• India has a robust PPP ecosystem involving institutional mechanisms, model contractual frameworks, regime of standards and financing institutions.
  • Concepts such as preservation of ownership with government, transfer back of asset at the end of concession and key Performance Indicators are well engrained in our PPP eco-system.
  • However, over the last few years there has been reduced appetite of private sector and debt financiers for Greenfield infrastructure.
  • This necessitates innovative mechanisms, structured around mature brownfield assets, for tapping private investment.
  • Asset Monetization, therefore strives to tilt the axis from greenfield to brownfield models.
  • Increased appetite for brownfield assets is evidenced by the flow of private and institutional capital into sectors such as roads, power and telecom.
  • Private sector has very effectively utilized risk managed structures to monetize assets such as toll roads, transmission towers, pipelines and telecom towers thus bringing in a new investor class into India’s Infrastructure.

Recent successful examples of asset monetization:

  • From the public sector, NHAI has monetized close to 1,400 km of toll roads through TOT concessions and has raised Rs. 17,000 crore.
  • Powergid successfully launched the first ever public sector InvIT monetizing its first batch of transmission assets and raising Rs. 7,700 crore.
  • Airports Authority of India successfully monetized 6 brownfield AAI airports through OMDA model raising upfront proceed and private investment towards augmentation of the airports.
  • Indian Railways also launched the strategic foray into PPP in station redevelopment and running of passenger trains.

Role of Infrastructure Investment Trusts (InvITs) & Real Estate Investment Trusts (REITs)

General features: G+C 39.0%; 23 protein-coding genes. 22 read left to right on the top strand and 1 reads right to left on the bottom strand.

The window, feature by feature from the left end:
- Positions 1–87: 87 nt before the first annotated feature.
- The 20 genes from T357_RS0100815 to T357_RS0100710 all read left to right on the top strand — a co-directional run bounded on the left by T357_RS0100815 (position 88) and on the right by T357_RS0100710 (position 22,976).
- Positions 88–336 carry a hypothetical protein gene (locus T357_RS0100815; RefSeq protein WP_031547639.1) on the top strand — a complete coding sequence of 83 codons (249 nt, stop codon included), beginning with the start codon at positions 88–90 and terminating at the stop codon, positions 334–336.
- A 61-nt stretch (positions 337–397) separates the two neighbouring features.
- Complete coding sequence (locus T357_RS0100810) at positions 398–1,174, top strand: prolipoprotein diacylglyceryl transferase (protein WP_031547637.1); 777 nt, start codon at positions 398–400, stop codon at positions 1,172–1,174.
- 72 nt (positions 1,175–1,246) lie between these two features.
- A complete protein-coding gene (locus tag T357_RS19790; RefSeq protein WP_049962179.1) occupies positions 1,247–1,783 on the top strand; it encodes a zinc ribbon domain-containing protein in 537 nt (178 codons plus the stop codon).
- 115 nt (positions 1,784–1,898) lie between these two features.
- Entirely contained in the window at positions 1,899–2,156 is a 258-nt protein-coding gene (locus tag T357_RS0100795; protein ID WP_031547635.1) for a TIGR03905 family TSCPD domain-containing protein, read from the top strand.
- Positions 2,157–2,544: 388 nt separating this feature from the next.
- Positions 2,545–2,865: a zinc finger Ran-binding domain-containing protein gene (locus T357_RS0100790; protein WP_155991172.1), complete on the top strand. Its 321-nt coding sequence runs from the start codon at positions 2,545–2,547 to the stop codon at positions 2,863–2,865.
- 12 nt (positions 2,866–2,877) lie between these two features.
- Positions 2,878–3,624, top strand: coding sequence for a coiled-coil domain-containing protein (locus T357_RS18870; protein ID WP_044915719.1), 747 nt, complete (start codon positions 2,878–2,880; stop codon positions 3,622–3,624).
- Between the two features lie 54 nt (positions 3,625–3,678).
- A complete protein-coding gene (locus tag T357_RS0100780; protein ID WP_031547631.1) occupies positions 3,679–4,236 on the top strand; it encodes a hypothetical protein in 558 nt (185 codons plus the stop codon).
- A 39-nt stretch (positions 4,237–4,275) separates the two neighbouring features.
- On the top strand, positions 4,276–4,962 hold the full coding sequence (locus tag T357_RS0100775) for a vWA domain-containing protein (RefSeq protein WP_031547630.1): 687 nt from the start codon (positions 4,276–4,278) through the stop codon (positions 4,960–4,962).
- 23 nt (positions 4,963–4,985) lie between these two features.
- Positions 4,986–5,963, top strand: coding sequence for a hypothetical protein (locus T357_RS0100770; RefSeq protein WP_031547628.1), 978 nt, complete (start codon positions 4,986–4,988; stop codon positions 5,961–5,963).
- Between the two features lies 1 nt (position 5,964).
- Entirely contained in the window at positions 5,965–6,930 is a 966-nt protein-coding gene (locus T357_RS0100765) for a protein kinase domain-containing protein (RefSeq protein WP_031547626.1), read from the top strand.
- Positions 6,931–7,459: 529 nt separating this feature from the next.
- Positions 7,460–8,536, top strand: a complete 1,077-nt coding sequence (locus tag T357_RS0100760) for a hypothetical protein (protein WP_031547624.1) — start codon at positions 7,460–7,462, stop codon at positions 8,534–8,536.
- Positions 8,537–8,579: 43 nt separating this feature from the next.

• Innovative structured vehicles such as Infrastructure Investment Trusts (InvITs) & Real Estate Investment Trusts (REITs) are a capital market play.
  • They are created and operated under the regulatory framework of SEBI and targets pooled long term capital.
  • Since the launch of regulations for these vehicles by SEBI in year 2014, India’s private sector has very effectively unlocked its invested equity by employing these vehicles and bringing in capital from global pension and sovereign funds.
  • Assets Under Management (AUM) of Rs. 1 lakh crore from the private sector alone, is held by these vehicles.
  • Through the Asset Monetization programme, public sector entities will also tap into long term institutional capital and build on the recent success of PowerGrid’s InvIT.
  • More importantly, India’s common public can also invest in InvITs and REITs as retail investors.
  • These models interest a different investor class comprising of global pension and sovereign wealth funds and also retail investors.
  • The SEBI Regulations bring transparency for investors and also efficiency in asset management.

What is National Monetization Pipeline (NMP)?

  • The NMP comprises a four-year pipeline of the Central Government’s brownfield infrastructure assets.
  • It will serve as a medium-term roadmap for the Asset Monetization initiative of the government, apart from providing visibility for the investors.
  • Incidentally, the 2021-22 Union Budget, laid a lot of emphasis on Asset Monetization as a means to raise innovative and alternative financing for infrastructure.
  • It has to be noted that the government views asset monetization as a strategy for the augmentation and maintenance of infrastructure, and not just a funding mechanism.

Framework

The framework for core asset monetization has three key imperatives:

  • The pipeline has been prepared based on inputs and consultations from respective line ministries and departments, along with the assessment of total asset base available therein.
  • Monetization through disinvestment and monetization of non-core assets have not been included in the NMP.
  • Further, currently, only assets of central government line ministries and CPSEs in infrastructure sectors have been included.
  • Process of coordination and collation of asset pipeline from states is currently ongoing and the same is envisaged to be included in due course.

Estimated Potential

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  • The aggregate asset pipeline under NMP over the four-year period, FY 2022-2025, is indicatively valued at Rs 6.0 lakh crore.
  • The estimated value corresponds to ~14% of the proposed outlay for Centre under NIP (Rs 43 lakh crore). This includes more than 12-line ministries and more than 20 asset classes.